The golden rule is as important on social media as it is in every other part of life: Treat others the way you’d like to be treated. Negative or sarcastic comments are best kept to yourself. Also, when posting your own statuses, try not to vent your feelings too much. Studies have shown bad moods are “contagious” via social media — Facebook users can directly impact the emotions of their friends for up to three days.

 

Keep Your Love Life Offline

 

Whether you’re single, happily coupled, or breaking up, keep your love life off Facebook. It might be fun for a while to post #RelationshipGoals and #Bae statuses, but they’ll likely annoy your friends and make your relationship a whole lot more complicated. According to Mashable, 25 percent of people had found out their relationship was over because their #Bae changed their relationship status to “single.” You don’t want that to be you.

 

Keep Your Photos Clean

 

If you wouldn’t want an employer or a teacher to see it, keep it offline. No exceptions. Risqué or incriminating photos are best kept to yourself (or not taken at all) — you don’t want to leave a digital footprint of all your mistakes, especially the ones you don’t even remember.

 

Choose your friends wisely

 

Studies have shown that having more Facebook friends leads to increased stress levels, finding a link between larger online networks and social anxiety. Don’t worry about getting everyone to follow you on IG or Twitter and friend you on Facebook. To minimize social media anxiety, periodically go through and delete friends and followers you may not know very well or no longer want to share updates with. Hit delete on the trolls.

 

Take time to unplug

 

When social media is stressing you out, sometimes the best thing to do is walk away from your phone or laptop and just unplug for a few hours or a couple days. Temporarily disable your account if you need an intervention. And that includes unplugging from your fake account that you have on the down low for your trolling expeditions.  And no, don’t ask your girlfriend to use her account to look for you. (And don’t front like you’ve never done that)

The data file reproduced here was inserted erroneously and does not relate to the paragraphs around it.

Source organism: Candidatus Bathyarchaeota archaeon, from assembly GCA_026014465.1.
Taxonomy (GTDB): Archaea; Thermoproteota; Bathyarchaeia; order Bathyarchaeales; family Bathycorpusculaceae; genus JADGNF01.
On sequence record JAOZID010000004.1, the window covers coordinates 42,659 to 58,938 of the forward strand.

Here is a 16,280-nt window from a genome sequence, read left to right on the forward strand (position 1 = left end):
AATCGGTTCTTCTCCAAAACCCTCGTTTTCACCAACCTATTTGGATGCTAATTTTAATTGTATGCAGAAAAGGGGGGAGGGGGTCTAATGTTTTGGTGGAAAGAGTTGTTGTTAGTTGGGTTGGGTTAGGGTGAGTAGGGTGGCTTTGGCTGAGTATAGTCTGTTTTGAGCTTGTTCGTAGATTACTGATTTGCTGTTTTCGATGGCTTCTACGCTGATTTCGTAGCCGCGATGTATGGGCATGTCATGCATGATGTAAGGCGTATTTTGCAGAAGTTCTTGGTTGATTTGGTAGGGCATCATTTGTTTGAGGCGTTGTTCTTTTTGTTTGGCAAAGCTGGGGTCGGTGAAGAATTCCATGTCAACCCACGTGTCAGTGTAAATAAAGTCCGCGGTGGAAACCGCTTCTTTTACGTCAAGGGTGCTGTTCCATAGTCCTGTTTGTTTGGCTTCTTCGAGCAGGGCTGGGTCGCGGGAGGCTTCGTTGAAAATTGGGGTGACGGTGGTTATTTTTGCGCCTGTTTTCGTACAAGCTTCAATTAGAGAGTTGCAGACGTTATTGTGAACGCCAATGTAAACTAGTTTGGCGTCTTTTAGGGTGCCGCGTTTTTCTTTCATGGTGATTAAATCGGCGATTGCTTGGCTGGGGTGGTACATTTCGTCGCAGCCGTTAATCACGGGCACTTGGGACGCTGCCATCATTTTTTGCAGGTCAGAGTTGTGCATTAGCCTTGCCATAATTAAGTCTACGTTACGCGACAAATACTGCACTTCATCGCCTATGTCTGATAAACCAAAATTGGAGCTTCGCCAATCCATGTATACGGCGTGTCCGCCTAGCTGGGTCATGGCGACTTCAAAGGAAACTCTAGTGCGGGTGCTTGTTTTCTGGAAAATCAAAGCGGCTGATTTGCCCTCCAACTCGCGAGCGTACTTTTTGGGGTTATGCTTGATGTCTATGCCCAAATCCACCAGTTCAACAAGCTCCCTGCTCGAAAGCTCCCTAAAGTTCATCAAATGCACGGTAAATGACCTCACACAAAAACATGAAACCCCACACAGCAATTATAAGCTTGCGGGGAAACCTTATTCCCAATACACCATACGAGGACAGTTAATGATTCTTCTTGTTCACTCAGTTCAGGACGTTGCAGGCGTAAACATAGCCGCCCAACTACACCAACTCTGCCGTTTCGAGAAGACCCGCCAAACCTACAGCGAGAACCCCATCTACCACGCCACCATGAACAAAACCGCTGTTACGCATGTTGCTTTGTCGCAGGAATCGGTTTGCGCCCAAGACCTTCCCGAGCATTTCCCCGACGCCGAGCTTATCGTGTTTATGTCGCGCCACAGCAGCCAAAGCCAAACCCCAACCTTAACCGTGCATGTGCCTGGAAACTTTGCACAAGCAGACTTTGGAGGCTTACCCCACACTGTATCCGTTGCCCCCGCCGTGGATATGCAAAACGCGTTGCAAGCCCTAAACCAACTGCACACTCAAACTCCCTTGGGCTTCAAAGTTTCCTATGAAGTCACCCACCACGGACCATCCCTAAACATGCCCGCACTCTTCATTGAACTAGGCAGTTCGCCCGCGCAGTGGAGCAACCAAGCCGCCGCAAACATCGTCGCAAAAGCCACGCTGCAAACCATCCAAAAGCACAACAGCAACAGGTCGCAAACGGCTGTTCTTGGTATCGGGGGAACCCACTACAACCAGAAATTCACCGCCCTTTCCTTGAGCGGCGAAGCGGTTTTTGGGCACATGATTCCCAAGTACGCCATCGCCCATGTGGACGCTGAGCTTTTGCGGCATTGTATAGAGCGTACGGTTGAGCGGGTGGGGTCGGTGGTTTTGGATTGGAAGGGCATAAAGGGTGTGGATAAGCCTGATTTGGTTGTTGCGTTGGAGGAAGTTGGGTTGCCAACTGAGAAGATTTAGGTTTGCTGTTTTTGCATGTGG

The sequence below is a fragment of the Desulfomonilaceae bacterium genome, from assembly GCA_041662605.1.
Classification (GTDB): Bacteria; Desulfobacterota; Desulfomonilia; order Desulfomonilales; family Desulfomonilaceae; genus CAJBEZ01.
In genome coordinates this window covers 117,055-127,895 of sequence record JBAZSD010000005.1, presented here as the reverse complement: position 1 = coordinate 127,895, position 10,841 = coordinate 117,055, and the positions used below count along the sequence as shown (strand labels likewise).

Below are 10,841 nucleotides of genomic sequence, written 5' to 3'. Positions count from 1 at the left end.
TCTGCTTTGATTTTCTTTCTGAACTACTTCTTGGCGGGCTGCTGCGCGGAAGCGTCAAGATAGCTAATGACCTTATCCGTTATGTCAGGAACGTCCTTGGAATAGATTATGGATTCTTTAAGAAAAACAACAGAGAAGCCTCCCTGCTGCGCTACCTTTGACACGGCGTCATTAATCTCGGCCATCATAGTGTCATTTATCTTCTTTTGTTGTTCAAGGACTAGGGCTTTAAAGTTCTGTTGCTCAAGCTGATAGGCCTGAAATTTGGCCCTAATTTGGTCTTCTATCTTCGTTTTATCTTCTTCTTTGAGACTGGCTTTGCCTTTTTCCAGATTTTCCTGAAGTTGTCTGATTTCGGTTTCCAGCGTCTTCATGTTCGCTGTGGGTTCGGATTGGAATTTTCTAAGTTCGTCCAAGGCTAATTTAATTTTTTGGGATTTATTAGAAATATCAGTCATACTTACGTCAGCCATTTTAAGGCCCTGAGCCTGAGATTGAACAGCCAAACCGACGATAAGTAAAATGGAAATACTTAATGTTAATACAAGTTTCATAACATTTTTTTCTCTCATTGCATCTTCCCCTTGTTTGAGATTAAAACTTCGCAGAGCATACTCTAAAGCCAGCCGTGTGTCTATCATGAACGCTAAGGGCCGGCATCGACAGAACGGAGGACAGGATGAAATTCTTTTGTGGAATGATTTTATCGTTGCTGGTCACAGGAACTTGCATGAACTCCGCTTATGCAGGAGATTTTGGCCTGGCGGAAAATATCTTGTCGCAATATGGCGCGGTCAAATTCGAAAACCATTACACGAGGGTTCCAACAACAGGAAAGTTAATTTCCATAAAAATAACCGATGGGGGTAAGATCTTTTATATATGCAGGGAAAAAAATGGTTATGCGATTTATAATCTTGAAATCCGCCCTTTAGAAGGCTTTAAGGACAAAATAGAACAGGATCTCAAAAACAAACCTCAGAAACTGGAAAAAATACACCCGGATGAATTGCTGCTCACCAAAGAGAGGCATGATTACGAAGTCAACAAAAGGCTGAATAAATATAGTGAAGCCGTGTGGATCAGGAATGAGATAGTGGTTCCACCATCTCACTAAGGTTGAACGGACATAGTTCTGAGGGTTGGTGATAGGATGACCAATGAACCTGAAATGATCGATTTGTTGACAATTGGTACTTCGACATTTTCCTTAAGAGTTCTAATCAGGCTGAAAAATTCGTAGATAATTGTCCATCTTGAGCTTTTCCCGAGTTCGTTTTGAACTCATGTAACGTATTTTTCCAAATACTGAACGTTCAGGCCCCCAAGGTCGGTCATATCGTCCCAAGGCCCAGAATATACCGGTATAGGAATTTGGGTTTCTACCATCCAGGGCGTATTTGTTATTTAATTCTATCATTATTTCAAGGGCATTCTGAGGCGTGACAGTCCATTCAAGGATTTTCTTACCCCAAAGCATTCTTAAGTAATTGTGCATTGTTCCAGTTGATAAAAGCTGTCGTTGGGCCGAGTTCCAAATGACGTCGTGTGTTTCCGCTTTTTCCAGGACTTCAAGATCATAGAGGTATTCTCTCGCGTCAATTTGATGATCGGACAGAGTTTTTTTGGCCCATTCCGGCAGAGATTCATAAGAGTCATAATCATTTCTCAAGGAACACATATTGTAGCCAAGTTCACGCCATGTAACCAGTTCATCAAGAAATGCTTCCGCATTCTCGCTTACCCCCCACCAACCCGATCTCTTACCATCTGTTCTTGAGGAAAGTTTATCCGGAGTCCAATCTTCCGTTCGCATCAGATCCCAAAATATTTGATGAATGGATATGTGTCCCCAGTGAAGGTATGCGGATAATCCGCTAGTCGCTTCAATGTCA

Stress is a contributing factor for multiple physical, psychological and emotional unhealthy conditions.  Try these social media detox tips to keep your mind, body and spirit in order. Too much of anything is never a good thing and that includes social media. How do you avoid social media stress? Share in the comments below and tweet @BlackEnterprise @AskNurseAlice using #StressLess

 

 


nurse_alice

Nurse Alice is a nationally board-certified and award-winning cardiac clinical nurse specialist with nearly two decades of experience in cardiovascular health. She is a community health activist and freelance media health expert. She has appeared on various national radio and TV shows including Dr. Oz, The Doctors, Dr. Drew, News One with Roland Martin, Tom Joyner Morning Show and more. She is also the author of “Curb Your Cravings: 31 Foods to Fool Your Appetite.”

You can follow her at AskNurseAlice.com and on Twitter, Facebook, and Instagram at @AskNurseAlice